SINGAPORE: A former mosque chairman convicted of siphoning S$371,000 from donations over seven years is "a hero to everyone who needs help", claimed his defence lawyer on Monday (Apr 15).
Making a case for his client to get no more than a year's jail, a third of the maximum three years' jail the prosecution is asking for, defence lawyer Satwant Singh told the court that his client had used most of the money to help the needy.
Ab Mutalif Hashim, 58, pleaded guilty to six charges of criminal breach of trust last month, with another eight charges taken into consideration.
He admitted to taking the cash from donations at the Masjid Darussalam mosque in Commonwealth Avenue West between 2006 and 2013.
However, his lawyer on Monday told the judge that Ab Mutalif had spent "most of the money" - between S$67,000 and S$84,000 - helping the needy, ranging from homeless families and schoolchildren to foreign workers.
Mr Singh said his client started a "24-hour mosque" service, which needed money to run. He claimed that the many people Ab Mutalif helped in his role as chairman of the mosque management board looked up to him "as a hero".
ACCUSED A HERO IN DISGUISE: DEFENCE
"They look up to my client as a hero that comes in the disguise of chairman of a Muslim mosque," said Mr Singh. "Whenever they needed any help, he was there. Some of those people he helped have come to court many times - two Bangladeshi workers have come every single time, they look up to my client."
He added that other mosques would refer those in need to Masjid Darussalam, where Ab Mutalif was chairman of the mosque management board between 2003 and 2010, before continuing as voluntary chairman for another three years.
"Yes, he had taken the money from the mosque, but he expended these monies on them," said Mr Singh, referring to those in need. "We all know if you ask for monies you have to fill out many forms and basically there is red tape."
He claimed that his client gave S$1,500 for the burial of a young girl who was killed, and tendered multiple testimonials from people he said Ab Mutalif helped.
"The society may view him as a villain but I believe he is a hero in many people's eyes," continued the lawyer. "A hero to everyone who needs help - mothers, daughters, sons."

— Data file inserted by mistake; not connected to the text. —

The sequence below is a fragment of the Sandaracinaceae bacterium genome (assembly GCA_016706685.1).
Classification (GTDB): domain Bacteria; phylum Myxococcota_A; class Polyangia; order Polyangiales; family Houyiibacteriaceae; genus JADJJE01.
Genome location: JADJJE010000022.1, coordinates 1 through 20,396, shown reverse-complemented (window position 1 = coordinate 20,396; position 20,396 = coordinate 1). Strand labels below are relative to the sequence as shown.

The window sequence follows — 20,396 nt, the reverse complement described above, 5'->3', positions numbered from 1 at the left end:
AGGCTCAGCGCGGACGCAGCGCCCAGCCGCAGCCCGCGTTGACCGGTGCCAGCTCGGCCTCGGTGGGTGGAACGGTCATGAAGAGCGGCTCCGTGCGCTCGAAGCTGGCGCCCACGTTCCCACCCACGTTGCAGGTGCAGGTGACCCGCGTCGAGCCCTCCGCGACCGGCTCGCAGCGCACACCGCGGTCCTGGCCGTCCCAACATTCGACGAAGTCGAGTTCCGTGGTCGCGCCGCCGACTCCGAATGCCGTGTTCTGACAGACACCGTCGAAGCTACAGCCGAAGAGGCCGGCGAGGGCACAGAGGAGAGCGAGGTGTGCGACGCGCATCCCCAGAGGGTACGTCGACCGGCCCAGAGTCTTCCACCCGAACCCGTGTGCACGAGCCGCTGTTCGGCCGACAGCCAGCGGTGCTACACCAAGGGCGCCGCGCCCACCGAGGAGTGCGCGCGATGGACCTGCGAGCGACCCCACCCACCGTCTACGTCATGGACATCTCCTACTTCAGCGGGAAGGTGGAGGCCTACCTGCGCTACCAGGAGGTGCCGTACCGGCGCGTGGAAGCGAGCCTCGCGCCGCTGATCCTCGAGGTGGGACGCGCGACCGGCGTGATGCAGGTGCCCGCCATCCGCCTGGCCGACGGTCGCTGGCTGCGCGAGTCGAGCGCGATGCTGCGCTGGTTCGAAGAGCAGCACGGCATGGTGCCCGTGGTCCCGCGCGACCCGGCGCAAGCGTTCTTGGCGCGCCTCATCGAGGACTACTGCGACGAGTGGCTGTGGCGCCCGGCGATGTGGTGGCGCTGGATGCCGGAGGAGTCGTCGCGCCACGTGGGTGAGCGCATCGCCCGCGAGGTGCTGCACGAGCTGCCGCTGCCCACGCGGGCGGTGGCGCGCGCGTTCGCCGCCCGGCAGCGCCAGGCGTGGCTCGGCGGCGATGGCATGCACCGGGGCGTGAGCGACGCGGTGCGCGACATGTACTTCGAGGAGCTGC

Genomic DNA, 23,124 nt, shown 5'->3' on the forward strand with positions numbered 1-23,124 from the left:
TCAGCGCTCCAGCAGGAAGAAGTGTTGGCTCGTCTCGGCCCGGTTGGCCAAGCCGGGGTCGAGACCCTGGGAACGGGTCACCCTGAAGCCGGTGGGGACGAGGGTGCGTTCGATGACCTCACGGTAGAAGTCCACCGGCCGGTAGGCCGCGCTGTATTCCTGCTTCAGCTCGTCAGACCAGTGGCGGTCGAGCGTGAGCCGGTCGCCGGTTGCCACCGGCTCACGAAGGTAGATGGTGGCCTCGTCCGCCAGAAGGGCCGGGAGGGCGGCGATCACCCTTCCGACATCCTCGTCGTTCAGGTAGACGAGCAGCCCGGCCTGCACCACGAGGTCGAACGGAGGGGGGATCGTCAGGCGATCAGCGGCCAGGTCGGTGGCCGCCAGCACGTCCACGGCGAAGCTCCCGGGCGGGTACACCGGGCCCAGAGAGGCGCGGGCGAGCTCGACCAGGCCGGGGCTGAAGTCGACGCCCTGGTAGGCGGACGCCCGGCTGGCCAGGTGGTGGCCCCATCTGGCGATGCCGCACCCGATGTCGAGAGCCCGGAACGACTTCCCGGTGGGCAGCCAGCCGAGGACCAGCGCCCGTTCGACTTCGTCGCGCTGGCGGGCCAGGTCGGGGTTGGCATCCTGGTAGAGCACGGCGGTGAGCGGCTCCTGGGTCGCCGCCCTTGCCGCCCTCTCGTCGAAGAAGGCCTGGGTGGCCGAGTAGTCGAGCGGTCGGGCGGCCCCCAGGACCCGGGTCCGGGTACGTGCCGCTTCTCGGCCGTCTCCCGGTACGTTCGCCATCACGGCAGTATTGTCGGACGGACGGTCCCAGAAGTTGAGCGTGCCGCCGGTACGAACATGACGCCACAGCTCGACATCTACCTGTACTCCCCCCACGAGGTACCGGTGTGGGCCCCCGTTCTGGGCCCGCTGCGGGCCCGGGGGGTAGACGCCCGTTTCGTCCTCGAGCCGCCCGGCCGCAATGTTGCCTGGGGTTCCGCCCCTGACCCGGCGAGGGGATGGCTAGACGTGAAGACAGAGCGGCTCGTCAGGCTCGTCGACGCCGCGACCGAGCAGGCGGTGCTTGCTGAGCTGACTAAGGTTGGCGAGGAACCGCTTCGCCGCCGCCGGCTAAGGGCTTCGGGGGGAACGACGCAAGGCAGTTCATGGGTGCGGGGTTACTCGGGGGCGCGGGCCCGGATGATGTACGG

He added that Ab Mutalif also paid S$130,000 to renovate the toilets at Masjid Darussalam, urging the court to take it into consideration.
"No more than a year's jail should be sufficient," said the lawyer. "My client has been a role model and he has got no previous conviction, except I think (once) a long, long time ago. Other than that, he's a pillar of society, I would say a role model, and he has done good work for the community. There are many articles written about him, about the mosque."
CHARITABLE ACTS WERE BY MOSQUE, NOT ACCUSED: PROSECUTOR
In response, Deputy Public Prosecutor Kenneth Chin argued that there is a need to distinguish between the charitable acts of the mosque and those of Ab Mutalif, without conflating the two.
"In the mitigation plea, we see many articles about the charitable acts undertaken by the mosque," he said. "It's not disputed that the mosque has undertaken a lot of charitable work and many people are grateful to the mosque."
However, he added that this was done by the mosque "as an entity where collective decisions are taken".
"Should credit be given to the accused solely for the acts undertaken by the mosque? We say not, your honour," argued the prosecutor. "The decisions taken by the mosque are done by the mosque management board. And herein lies the problem - we are here today because the accused decided to go on his own frolic. He decided to take monies from the mosque with no accountability.
"He decided who to give the monies to, he decided when and how much to give, with no accountability," said the prosecutor. "There are proper regulations and procedures in place to decide who should be given monies and who should not."
He dismissed the claims by the defence lawyer, saying that the multiple assertions are "bare assertions without proof".
"Is this a situation where the accused took monies to help the needy, with most of the monies spent on them? Or is it a situation where the accused took so much money that he felt bad and decided to give some back to the people who might need them?" asked the prosecutor.
"He who asserts must prove and we do not have proof that all of the monies were spent on the needy," he said, adding that it was clear from the statement of facts admitted to by Ab Mutalif that money was channelled to a company where the accused was a director, drawing a monthly salary of S$7,000.
The prosecution and defence locked horns over the issue of the toilet renovations - with the prosecutor asserting that the Islamic Religious Council of Singapore (MUIS) had not approved the renovations, and the defence saying that MUIS had given the go-ahead.
District Judge Ong Chin Rhu adjourned the sentencing to next week, as she said "this is a rather unique case" and she needed some time to arrive at a decision.